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I’m more than my Cancer

We begin our series, I’m more than my Cancer, with an interesting story written by Andrew Renouf, and how he used to work at the Royal Palaces. We hope you enjoy reading it as much as we did in the office.

Thank you Andrew.

 

Back in 1975 I finished my A-levels at Dover Grammar School. In September that year I began a General Catering Course at Thanet Technical College in Broadstairs, Kent. This college has a link with Buckingham Palace and provides students to attend the Palace when large functions are taking place. The students do a lot of the ‘behind-the-scenes’ carrying jobs and can find themselves helping to serve the banquet or drinks, depending on the event.

One afternoon, in November 1975, I was given 40 minutes notice that I would be travelling to Buckingham Palace with the group of students to assist at a Diplomatic Reception. One of the regular students had not turned up for college that day, so I was the replacement. I had to dress in the appropriate uniform (livery) and my main job was to serve drinks in the Palace Ballroom, which was packed out with 1500 guests.

The following day, as I reflected on the experience, I did not believe that it would be repeated. However, in February 1976, after serving lunch to members of the public in the College restaurant, I was summoned to see the College Principal who asked if I would be interested in being a Footman at Buckingham Palace!

The selection process took almost two months to complete, and I began my service as a Royal Household Footman early in April 1976. On arrival I was supplied with all the different uniforms that would be required, and then on day 2 I travelled to Windsor Castle where the Queen was holding her Easter Court. I lived in the Castle for my first month in Royal service, and it was there I received the bulk of my ‘on-the-job’ training.

A large part of a footman’s day is spent carrying messages and being on hand to serve senior members of the Royal Household. Other duties include waiting at table (which could be anything from a small private meal for 2 or 3 members of the Royal Family, to State Banquets for 180 guests, large receptions, and garden parties); carriage duties (the footmen are the ones who stand/sit on the back of the carriage); and acting as a valet to gentleman guests and senior members of the Royal Household. On top of all that footmen are part of the Royal Entourage and are expected to travel to all the other Royal Residences in the UK, and to accompany the monarch on overseas tours, as and when required. During my time in Royal service this included working on the Royal Yacht, Britannia.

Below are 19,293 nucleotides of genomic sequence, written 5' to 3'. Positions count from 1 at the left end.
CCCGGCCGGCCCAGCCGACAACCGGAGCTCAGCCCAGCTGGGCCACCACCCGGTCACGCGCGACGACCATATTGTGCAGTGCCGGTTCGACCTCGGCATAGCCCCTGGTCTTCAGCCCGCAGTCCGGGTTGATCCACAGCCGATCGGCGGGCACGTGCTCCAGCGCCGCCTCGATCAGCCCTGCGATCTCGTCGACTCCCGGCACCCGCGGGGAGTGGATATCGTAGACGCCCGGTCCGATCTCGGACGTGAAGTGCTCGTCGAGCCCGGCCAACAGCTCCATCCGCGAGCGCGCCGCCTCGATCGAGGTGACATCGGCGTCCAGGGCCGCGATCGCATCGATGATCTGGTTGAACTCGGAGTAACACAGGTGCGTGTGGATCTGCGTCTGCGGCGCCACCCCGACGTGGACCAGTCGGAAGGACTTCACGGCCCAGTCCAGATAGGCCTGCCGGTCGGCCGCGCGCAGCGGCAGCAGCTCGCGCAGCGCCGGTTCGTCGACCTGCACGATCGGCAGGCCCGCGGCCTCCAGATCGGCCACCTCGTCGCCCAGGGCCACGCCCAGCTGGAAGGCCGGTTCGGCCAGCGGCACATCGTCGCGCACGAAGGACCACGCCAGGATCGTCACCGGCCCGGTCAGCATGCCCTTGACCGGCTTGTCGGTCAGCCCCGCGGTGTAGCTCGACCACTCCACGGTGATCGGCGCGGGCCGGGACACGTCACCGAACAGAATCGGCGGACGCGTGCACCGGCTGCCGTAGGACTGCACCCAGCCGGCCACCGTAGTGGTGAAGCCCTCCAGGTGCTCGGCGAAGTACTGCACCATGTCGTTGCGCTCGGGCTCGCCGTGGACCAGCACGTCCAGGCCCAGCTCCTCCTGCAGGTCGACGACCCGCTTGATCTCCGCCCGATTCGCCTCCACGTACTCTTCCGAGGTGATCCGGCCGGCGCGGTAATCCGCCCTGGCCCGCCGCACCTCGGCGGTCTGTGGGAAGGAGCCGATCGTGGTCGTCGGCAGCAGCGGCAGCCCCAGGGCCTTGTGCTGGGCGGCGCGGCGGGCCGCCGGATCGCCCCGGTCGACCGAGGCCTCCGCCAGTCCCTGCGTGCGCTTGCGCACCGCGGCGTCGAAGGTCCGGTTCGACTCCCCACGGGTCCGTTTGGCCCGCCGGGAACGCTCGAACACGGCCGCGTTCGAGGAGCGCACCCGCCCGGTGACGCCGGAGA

During my first few weeks I had to shadow another footman, also called Andrew, as I learned the routines and etiquette required in the Royal Household. I was also introduced to the Royal Dining room and learned how to wait at table for the Royal Family. I spent a lot of time pressing clothes and shining shoes as I learned how to be a valet. My first ‘gentleman’ was the Queen’s Equerry-in-waiting.

Knowing the routine at Windsor was one thing. When the court moved back to London at the end of the Easter period, we went straight into my first State Visit. I can’t remember who the main visitor was or which country he came from, but it was like a baptism of fire into the routines of Buckingham Palace. I had to find my way around very quickly.

Royal duties often took me between London and Windsor, but later that first summer I found myself travelling up to the highlands of Scotland, and to Balmoral Castle in Aberdeenshire. In my second year of service, I also visited the Palace of Holyrood House in Edinburgh and Sandringham House in Norfolk.

In 1977 the Queen celebrated her Silver Jubilee, and I was pleased to receive the Queen’s Silver Jubilee medal as a mark of this. In February that year the Queen was due to make a Jubilee tour of Australia and the South Pacific. When the details were first issued, I was to be on stand-by in case any of the footmen detailed to go on the tour were to drop out. This was to be a 7-week tour, so the chance of anyone dropping out was unlikely. However, about 10 days before departure I was informed that I would be going on the tour. Fortunately, I had just enough time to get all the required immunisations, passport, etc., before I found myself packed and on the way to Heathrow airport.